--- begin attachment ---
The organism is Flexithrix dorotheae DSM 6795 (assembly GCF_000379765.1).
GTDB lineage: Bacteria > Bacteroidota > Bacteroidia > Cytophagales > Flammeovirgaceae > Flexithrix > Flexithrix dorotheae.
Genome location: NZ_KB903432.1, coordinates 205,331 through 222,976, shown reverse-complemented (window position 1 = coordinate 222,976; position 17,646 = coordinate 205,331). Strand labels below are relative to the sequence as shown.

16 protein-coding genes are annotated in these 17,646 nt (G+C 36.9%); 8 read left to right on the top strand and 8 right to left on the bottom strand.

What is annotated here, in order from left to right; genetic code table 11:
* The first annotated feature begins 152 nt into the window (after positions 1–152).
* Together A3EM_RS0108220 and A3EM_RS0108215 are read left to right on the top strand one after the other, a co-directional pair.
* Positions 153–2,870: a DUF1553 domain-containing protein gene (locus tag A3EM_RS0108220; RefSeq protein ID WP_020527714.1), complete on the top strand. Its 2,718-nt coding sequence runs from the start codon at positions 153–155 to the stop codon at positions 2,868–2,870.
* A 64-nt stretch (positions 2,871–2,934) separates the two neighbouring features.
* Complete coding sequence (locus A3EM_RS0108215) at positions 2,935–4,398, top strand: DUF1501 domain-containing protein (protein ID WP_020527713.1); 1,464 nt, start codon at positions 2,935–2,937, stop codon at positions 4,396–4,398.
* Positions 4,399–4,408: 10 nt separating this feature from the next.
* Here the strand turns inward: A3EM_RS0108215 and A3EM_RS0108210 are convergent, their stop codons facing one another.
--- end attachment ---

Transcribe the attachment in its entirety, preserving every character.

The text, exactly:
The organism is Flexithrix dorotheae DSM 6795 (assembly GCF_000379765.1).
GTDB lineage: Bacteria > Bacteroidota > Bacteroidia > Cytophagales > Flammeovirgaceae > Flexithrix > Flexithrix dorotheae.
Genome location: NZ_KB903432.1, coordinates 205,331 through 222,976, shown reverse-complemented (window position 1 = coordinate 222,976; position 17,646 = coordinate 205,331). Strand labels below are relative to the sequence as shown.

16 protein-coding genes are annotated in these 17,646 nt (G+C 36.9%); 8 read left to right on the top strand and 8 right to left on the bottom strand.

What is annotated here, in order from left to right; genetic code table 11:
* The first annotated feature begins 152 nt into the window (after positions 1–152).
* Together A3EM_RS0108220 and A3EM_RS0108215 are read left to right on the top strand one after the other, a co-directional pair.
* Positions 153–2,870: a DUF1553 domain-containing protein gene (locus tag A3EM_RS0108220; RefSeq protein ID WP_020527714.1), complete on the top strand. Its 2,718-nt coding sequence runs from the start codon at positions 153–155 to the stop codon at positions 2,868–2,870.
* A 64-nt stretch (positions 2,871–2,934) separates the two neighbouring features.
* Complete coding sequence (locus A3EM_RS0108215) at positions 2,935–4,398, top strand: DUF1501 domain-containing protein (protein ID WP_020527713.1); 1,464 nt, start codon at positions 2,935–2,937, stop codon at positions 4,396–4,398.
* Positions 4,399–4,408: 10 nt separating this feature from the next.
* Here the strand turns inward: A3EM_RS0108215 and A3EM_RS0108210 are convergent, their stop codons facing one another.